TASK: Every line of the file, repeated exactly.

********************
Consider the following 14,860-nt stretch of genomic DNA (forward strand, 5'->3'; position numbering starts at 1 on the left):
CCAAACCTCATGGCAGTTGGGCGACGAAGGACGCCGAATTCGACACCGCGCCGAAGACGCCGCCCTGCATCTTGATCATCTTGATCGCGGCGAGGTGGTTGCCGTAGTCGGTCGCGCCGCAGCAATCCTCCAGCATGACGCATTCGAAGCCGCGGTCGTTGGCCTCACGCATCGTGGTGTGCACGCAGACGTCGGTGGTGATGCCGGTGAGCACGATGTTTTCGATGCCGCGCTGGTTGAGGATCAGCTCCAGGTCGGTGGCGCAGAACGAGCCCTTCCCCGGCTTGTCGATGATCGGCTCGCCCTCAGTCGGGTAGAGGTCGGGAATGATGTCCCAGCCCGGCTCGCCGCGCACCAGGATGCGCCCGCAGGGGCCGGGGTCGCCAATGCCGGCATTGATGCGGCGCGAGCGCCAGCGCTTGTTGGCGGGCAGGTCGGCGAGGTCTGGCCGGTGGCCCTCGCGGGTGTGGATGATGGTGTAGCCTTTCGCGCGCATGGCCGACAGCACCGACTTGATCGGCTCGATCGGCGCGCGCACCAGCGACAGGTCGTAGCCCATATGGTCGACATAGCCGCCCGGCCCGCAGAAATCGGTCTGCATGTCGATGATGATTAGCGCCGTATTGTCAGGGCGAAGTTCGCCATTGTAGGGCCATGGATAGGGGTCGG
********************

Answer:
Consider the following 14,860-nt stretch of genomic DNA (forward strand, 5'->3'; position numbering starts at 1 on the left):
CCAAACCTCATGGCAGTTGGGCGACGAAGGACGCCGAATTCGACACCGCGCCGAAGACGCCGCCCTGCATCTTGATCATCTTGATCGCGGCGAGGTGGTTGCCGTAGTCGGTCGCGCCGCAGCAATCCTCCAGCATGACGCATTCGAAGCCGCGGTCGTTGGCCTCACGCATCGTGGTGTGCACGCAGACGTCGGTGGTGATGCCGGTGAGCACGATGTTTTCGATGCCGCGCTGGTTGAGGATCAGCTCCAGGTCGGTGGCGCAGAACGAGCCCTTCCCCGGCTTGTCGATGATCGGCTCGCCCTCAGTCGGGTAGAGGTCGGGAATGATGTCCCAGCCCGGCTCGCCGCGCACCAGGATGCGCCCGCAGGGGCCGGGGTCGCCAATGCCGGCATTGATGCGGCGCGAGCGCCAGCGCTTGTTGGCGGGCAGGTCGGCGAGGTCTGGCCGGTGGCCCTCGCGGGTGTGGATGATGGTGTAGCCTTTCGCGCGCATGGCCGACAGCACCGACTTGATCGGCTCGATCGGCGCGCGCACCAGCGACAGGTCGTAGCCCATATGGTCGACATAGCCGCCCGGCCCGCAGAAATCGGTCTGCATGTCGATGATGATTAGCGCCGTATTGTCAGGGCGAAGTTCGCCATTGTAGGGCCATGGATAGGGGTCGG